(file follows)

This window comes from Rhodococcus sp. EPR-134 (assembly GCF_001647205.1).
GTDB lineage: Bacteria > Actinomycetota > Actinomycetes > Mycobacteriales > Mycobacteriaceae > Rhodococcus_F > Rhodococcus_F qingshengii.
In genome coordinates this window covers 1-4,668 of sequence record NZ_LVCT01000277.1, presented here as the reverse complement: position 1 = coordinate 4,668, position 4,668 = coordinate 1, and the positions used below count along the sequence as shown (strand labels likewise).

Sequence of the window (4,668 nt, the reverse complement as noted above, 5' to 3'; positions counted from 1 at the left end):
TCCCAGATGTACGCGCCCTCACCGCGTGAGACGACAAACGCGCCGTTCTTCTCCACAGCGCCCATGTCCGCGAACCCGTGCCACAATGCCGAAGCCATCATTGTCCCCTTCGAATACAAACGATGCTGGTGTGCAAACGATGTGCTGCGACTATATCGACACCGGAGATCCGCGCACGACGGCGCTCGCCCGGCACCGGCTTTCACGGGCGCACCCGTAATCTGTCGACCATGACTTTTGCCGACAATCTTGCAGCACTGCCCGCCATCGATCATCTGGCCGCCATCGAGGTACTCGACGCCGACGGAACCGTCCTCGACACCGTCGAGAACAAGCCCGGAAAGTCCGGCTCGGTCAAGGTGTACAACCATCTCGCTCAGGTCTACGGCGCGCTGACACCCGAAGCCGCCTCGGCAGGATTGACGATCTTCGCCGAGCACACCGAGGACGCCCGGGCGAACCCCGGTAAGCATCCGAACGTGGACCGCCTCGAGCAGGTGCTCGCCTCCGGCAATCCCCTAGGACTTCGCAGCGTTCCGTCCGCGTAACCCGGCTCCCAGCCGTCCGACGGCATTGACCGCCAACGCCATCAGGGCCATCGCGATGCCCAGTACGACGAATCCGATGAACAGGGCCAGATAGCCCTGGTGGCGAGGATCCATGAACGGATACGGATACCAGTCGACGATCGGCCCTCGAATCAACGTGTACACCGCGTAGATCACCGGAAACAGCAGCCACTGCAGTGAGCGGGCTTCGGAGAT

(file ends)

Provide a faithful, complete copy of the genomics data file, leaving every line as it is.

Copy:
This window comes from Rhodococcus sp. EPR-134 (assembly GCF_001647205.1).
GTDB lineage: Bacteria > Actinomycetota > Actinomycetes > Mycobacteriales > Mycobacteriaceae > Rhodococcus_F > Rhodococcus_F qingshengii.
In genome coordinates this window covers 1-4,668 of sequence record NZ_LVCT01000277.1, presented here as the reverse complement: position 1 = coordinate 4,668, position 4,668 = coordinate 1, and the positions used below count along the sequence as shown (strand labels likewise).

Sequence of the window (4,668 nt, the reverse complement as noted above, 5' to 3'; positions counted from 1 at the left end):
TCCCAGATGTACGCGCCCTCACCGCGTGAGACGACAAACGCGCCGTTCTTCTCCACAGCGCCCATGTCCGCGAACCCGTGCCACAATGCCGAAGCCATCATTGTCCCCTTCGAATACAAACGATGCTGGTGTGCAAACGATGTGCTGCGACTATATCGACACCGGAGATCCGCGCACGACGGCGCTCGCCCGGCACCGGCTTTCACGGGCGCACCCGTAATCTGTCGACCATGACTTTTGCCGACAATCTTGCAGCACTGCCCGCCATCGATCATCTGGCCGCCATCGAGGTACTCGACGCCGACGGAACCGTCCTCGACACCGTCGAGAACAAGCCCGGAAAGTCCGGCTCGGTCAAGGTGTACAACCATCTCGCTCAGGTCTACGGCGCGCTGACACCCGAAGCCGCCTCGGCAGGATTGACGATCTTCGCCGAGCACACCGAGGACGCCCGGGCGAACCCCGGTAAGCATCCGAACGTGGACCGCCTCGAGCAGGTGCTCGCCTCCGGCAATCCCCTAGGACTTCGCAGCGTTCCGTCCGCGTAACCCGGCTCCCAGCCGTCCGACGGCATTGACCGCCAACGCCATCAGGGCCATCGCGATGCCCAGTACGACGAATCCGATGAACAGGGCCAGATAGCCCTGGTGGCGAGGATCCATGAACGGATACGGATACCAGTCGACGATCGGCCCTCGAATCAACGTGTACACCGCGTAGATCACCGGAAACAGCAGCCACTGCAGTGAGCGGGCTTCGGAGAT